Copyright © 2012 by James Clark
On the first night of her summer vacation from boarding school, taking place at her parents’ rural home amidst timber country, a fourteen-year-old girl, Alice, resolves to defy those parents’ preference that she get a good, normal night’s sleep and instead gets started with writing a diary. The first entry we see is puzzling, but, then again, maybe not. It shows her, again insomniac, quietly making her way to the bathroom adjacent to the multi-bed dorm. First she goes to a stall, lifts the toilet seat to enable her to nearly immerse her anus and vagina, and also leave a mark on her cheeks, and then she pees copiously. She has locked the stall from within, and therefore a good friend, who had noticed her leaving her bed, cannot join her and can only cry out, again and again, “What are you doing?” Perhaps we have to give Alice more credit for constructing a coherent diary than we were first inclined to grant, because that question—in face of a flood of urine and cigarette ashes, extending to her hands and other parts of her body as well as the whole bathroom floor—captures the eerie persistence in body fluids our protagonist hurls herself into with only the vaguest of directives to guide her—like a young Marie Curie, or, perhaps closer to the mark, like a young Joan of Arc. (Like those predecessors, the film [produced in 1976] and its author suffered extreme physical violence, undergoing a ban that lasted twenty-five years.)
During the hours preceding that episode of sensual overdrive testified to on paper, she furtively installs a spoon in her vagina during a family snack of baguettes and honey at her arrival, and then she wanders about a barren field (strewn with discarded plastic containers, recalling casualties on a battlefield), caressing her own arms and shoulders and then shuffling due to her panties being down around her ankles, impeding her movement as if they were shackles applied to a heretic, as with those worn by Joan in Robert Bresson’s The Trial of Joan of Arc, conspicuous as she walked between the shabby ecclesiastical court and her prison cell. (On finishing dinner, she dutifully kisses her parents good night and gropes along a murky, medieval-resembling corridor to her room.) Before pretending to call it a day, however, there is the TV, black and white, with a show lit and shot so severely—one could almost call it Bressonian—as to evoke a distant past as well as a crude and lively present. Appearing there is a Gallic rockabilly-rebel, all in black, greasy hair—not quite Elvis the King, but clearly in Alice’s eyes worthy of reverence and daring commitment. His song, delivered with a sneer and buckets of arrogant bravado (and a bit of an echo chamber), is enlightening, and it seems to be in close harmony with Alice’s first remarks (delivered as if preparatory to a diary/testimony entry)—“I hate people. They oppress me…” (This soliloquy is performed in a railway car [en route to her summer stopover] where she beholds a trio of provincials across from her, appearing to be direct descendants of the mobs relishing the gore of the guillotine in days popularly known as “revolutionary.”) The King proceeds in this way:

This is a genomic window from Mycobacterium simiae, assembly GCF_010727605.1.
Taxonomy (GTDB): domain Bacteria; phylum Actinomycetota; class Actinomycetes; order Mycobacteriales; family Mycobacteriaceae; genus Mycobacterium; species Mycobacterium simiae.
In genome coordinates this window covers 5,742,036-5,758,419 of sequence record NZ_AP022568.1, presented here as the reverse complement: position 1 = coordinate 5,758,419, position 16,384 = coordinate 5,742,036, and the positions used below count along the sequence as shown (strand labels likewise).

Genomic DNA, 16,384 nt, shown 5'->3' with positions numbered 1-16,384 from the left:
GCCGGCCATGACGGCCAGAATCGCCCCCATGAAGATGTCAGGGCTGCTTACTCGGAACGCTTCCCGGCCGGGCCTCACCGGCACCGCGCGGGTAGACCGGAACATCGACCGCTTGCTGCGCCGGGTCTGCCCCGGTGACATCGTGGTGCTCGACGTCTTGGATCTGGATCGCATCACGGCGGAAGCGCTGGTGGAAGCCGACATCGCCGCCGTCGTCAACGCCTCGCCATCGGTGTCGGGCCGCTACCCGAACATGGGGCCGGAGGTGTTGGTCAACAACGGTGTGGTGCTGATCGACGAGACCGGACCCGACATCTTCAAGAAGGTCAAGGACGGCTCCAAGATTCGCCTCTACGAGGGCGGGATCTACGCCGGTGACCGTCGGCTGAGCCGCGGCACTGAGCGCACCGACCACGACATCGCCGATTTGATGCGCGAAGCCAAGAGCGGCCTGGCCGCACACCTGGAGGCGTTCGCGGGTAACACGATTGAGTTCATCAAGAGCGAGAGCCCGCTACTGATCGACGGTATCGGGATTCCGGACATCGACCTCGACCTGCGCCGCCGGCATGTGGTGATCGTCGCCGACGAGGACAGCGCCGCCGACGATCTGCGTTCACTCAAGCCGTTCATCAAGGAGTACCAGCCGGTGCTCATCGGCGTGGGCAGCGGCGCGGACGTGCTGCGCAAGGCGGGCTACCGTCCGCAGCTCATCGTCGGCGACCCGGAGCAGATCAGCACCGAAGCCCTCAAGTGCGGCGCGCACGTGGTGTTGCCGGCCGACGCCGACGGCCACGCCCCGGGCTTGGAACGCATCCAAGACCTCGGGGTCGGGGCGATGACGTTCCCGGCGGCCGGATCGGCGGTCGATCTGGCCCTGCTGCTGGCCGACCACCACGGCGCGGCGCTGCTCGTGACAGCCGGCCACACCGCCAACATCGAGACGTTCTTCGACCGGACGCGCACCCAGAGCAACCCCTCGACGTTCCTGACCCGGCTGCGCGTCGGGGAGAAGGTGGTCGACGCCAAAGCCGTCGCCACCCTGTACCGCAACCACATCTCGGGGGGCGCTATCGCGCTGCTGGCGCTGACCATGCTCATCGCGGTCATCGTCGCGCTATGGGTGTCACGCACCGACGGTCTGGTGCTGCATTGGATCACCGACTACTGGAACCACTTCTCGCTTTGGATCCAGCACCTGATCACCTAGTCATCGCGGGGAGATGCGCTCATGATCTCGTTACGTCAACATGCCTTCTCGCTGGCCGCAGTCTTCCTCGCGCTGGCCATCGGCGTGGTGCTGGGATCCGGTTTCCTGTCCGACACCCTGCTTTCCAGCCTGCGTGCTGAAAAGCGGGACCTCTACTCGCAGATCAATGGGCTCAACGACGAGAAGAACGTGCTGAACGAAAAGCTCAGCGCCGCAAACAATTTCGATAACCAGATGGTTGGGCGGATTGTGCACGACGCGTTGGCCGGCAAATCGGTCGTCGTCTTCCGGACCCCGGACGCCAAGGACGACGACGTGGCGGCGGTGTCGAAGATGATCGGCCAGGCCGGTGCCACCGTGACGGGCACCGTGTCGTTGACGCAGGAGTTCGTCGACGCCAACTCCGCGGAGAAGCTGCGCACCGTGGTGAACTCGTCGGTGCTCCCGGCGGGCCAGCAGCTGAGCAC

“Back then my friends used to bitch
Because I found a girl and settled down.
But nowadays that’s all in the past.
It would cost a fortune to make me stop being a single man.
My sweet baby has upped and gone
Too bad, too bad, too bad.
I was living on a volcano…
I couldn’t care less.
I’m out in my Triumph on a Sunday night
I pick up more girls than I can possibly want…
No feeling is worth the price of freedom.”
(Also on the TV, there are catchy sound bites about a Tour de France winner for the fourth consecutive year… and the death of a Bishop—both events recalling Bresson’s Joan.)